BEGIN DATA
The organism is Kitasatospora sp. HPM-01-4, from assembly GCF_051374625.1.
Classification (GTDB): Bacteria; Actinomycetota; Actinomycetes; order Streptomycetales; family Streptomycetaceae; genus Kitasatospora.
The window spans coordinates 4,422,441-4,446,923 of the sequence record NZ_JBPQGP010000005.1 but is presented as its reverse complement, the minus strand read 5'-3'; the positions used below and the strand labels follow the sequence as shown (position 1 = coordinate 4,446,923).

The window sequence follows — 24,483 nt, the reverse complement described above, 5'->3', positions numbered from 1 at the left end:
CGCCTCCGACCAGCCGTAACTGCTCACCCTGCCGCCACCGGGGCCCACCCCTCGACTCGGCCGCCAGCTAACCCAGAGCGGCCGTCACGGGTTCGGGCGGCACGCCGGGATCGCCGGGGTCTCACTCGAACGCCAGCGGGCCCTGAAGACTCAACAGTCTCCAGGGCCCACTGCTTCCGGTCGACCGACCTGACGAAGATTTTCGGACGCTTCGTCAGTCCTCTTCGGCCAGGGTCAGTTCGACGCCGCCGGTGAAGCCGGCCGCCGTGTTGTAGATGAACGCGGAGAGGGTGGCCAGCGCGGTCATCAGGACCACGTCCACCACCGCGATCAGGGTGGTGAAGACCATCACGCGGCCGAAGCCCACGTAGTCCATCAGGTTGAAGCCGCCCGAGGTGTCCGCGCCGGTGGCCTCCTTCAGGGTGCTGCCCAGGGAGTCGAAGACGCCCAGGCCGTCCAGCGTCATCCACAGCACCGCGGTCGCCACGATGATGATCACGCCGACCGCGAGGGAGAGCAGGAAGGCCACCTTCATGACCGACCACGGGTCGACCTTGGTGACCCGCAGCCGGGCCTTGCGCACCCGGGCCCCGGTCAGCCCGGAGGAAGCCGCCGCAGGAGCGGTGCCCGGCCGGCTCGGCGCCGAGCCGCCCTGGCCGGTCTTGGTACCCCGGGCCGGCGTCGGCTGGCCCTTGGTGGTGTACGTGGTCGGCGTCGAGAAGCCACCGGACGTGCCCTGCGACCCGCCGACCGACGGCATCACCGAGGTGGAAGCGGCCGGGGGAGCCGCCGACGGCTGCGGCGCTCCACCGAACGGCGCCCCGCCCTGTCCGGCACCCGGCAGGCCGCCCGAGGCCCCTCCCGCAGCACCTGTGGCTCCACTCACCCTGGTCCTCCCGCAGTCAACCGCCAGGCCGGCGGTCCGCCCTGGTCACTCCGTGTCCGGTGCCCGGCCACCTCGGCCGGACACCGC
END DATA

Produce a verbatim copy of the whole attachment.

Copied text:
The organism is Kitasatospora sp. HPM-01-4, from assembly GCF_051374625.1.
Classification (GTDB): Bacteria; Actinomycetota; Actinomycetes; order Streptomycetales; family Streptomycetaceae; genus Kitasatospora.
The window spans coordinates 4,422,441-4,446,923 of the sequence record NZ_JBPQGP010000005.1 but is presented as its reverse complement, the minus strand read 5'-3'; the positions used below and the strand labels follow the sequence as shown (position 1 = coordinate 4,446,923).

The window sequence follows — 24,483 nt, the reverse complement described above, 5'->3', positions numbered from 1 at the left end:
CGCCTCCGACCAGCCGTAACTGCTCACCCTGCCGCCACCGGGGCCCACCCCTCGACTCGGCCGCCAGCTAACCCAGAGCGGCCGTCACGGGTTCGGGCGGCACGCCGGGATCGCCGGGGTCTCACTCGAACGCCAGCGGGCCCTGAAGACTCAACAGTCTCCAGGGCCCACTGCTTCCGGTCGACCGACCTGACGAAGATTTTCGGACGCTTCGTCAGTCCTCTTCGGCCAGGGTCAGTTCGACGCCGCCGGTGAAGCCGGCCGCCGTGTTGTAGATGAACGCGGAGAGGGTGGCCAGCGCGGTCATCAGGACCACGTCCACCACCGCGATCAGGGTGGTGAAGACCATCACGCGGCCGAAGCCCACGTAGTCCATCAGGTTGAAGCCGCCCGAGGTGTCCGCGCCGGTGGCCTCCTTCAGGGTGCTGCCCAGGGAGTCGAAGACGCCCAGGCCGTCCAGCGTCATCCACAGCACCGCGGTCGCCACGATGATGATCACGCCGACCGCGAGGGAGAGCAGGAAGGCCACCTTCATGACCGACCACGGGTCGACCTTGGTGACCCGCAGCCGGGCCTTGCGCACCCGGGCCCCGGTCAGCCCGGAGGAAGCCGCCGCAGGAGCGGTGCCCGGCCGGCTCGGCGCCGAGCCGCCCTGGCCGGTCTTGGTACCCCGGGCCGGCGTCGGCTGGCCCTTGGTGGTGTACGTGGTCGGCGTCGAGAAGCCACCGGACGTGCCCTGCGACCCGCCGACCGACGGCATCACCGAGGTGGAAGCGGCCGGGGGAGCCGCCGACGGCTGCGGCGCTCCACCGAACGGCGCCCCGCCCTGTCCGGCACCCGGCAGGCCGCCCGAGGCCCCTCCCGCAGCACCTGTGGCTCCACTCACCCTGGTCCTCCCGCAGTCAACCGCCAGGCCGGCGGTCCGCCCTGGTCACTCCGTGTCCGGTGCCCGGCCACCTCGGCCGGACACCGC